“As with many other industries currently, we are seeing evidence of workforce shortages,” a representative for Nevada Gold Mines wrote in a statement provided to the NNBW. “We are lucky to be experiencing unprecedented growth in our business. However, this also adds the challenge from a workforce perspective.

“We believe the immediate reason behind this has been the pandemic and the resulting cultural change happening in the U.S. After the disruption caused by the pandemic to all aspects of people’s lives, like all other companies in the U.S., we are seeing some of our workforce relooking at their life choices and choosing to make a change.”

This is despite jobs in the industry paying well. In Nevada, the median annual salary of an underground mining machine operator and extraction worker is $52,400. It nearly doubles for mining and geological engineers ($93,800), a workforce segment that makes upwards of $156,000 a year, according to May 2020 figures from BLS.

Still, young people aren’t entering the industry at a sustainable rate, officials say. The median age of workers in the mining, oil and gas sector is roughly 43, and about 20% of the workforce is over 55, according to the BLS.

Adding to the challenge of luring new talent into the sector, Nevada’s mines are carved out in remote areas of the state.

“Attracting individuals to live and work in the rural communities … is a challenge,” according to the Nevada Gold Mines statement.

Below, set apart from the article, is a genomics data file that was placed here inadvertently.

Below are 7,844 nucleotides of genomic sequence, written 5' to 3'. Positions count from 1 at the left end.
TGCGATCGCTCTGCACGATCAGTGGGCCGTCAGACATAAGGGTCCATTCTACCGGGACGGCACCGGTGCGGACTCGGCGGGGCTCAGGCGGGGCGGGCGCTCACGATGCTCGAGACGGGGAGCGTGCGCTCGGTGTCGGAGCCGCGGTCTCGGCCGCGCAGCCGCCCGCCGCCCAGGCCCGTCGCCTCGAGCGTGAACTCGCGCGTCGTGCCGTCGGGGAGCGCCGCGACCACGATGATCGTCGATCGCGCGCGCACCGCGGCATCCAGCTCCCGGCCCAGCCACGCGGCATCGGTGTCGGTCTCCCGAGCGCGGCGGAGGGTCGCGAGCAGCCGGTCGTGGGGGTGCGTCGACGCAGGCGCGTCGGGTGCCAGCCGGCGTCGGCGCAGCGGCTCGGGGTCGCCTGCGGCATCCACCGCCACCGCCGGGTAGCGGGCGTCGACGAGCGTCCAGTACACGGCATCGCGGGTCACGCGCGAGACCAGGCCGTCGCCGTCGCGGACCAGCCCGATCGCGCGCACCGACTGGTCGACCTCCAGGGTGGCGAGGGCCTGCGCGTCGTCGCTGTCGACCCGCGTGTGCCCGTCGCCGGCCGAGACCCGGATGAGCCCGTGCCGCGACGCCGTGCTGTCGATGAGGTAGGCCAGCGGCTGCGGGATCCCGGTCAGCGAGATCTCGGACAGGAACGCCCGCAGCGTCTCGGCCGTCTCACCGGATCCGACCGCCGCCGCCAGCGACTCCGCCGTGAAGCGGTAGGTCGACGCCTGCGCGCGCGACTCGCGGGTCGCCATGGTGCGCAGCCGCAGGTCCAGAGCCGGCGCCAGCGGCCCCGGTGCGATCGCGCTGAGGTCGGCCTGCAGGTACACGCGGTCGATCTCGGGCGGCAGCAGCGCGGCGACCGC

Considering that, Gray said NVMA and mining operators are increasing efforts to recruit and develop a workforce in the state’s urban centers like Las Vegas and Reno. All the while, he said NVMA is working to prepare mining cities like Elko, Winnemucca and Ely for what it may look like to have more people, particularly those of diverse backgrounds, coming into their communities to live and work.

“Being able to pull from our urban areas is important,” Gray said. “It helps us to diversify the industry geographically. And, historically speaking, our rural communities are not as diverse as our urban communities, so if we’re actually recruiting more in those communities, hopefully, we’ll see an increase in diversification.”


Many of the mining industry’s challenges — workforce or otherwise — stem from a perception issue, Gray said. Some people simply think of dirt and soot-covered miners working in dangerous conditions, using outdated machinery puffing black clouds of smoke.

“Unfortunately, a lot of the time, people still view the industry as the 1860s industry or even the 1960s industry,” Gray said. “When, truly, we are really at the cutting-edge of technological advancements. We’re using the most advanced, the most available technologies in order to excavate material in the safest way.”

Tech has changed historical mining practices, from virtual reality mapping of ore bodies to electric vehicles and autonomous fleets to increased employee safety and mine site productivity. Mining operators are also starting to run their operations on solar power and use closed-loop systems to limit water usage.

“Yes, we admit, we do move a lot of water, but we use very little water,” Gray said. “Usually less than 5% of the water that we move do we actually use.”

Mining’s embrace of tech and eco-friendly practices is something the industry is working to educate the public about.

After all, Gray said the stigma of mining workers “just killing the earth” needs to be corrected, especially with critical minerals so essential in the transition to renewables and environmentally sustainable technology.

“We have to understand,” Gray said, “as we want this green technology and future, there has to be an understanding that mining is the first link in that. And without mining, we don’t get what we want — we don’t get solar panels, we don’t get electric vehicles.”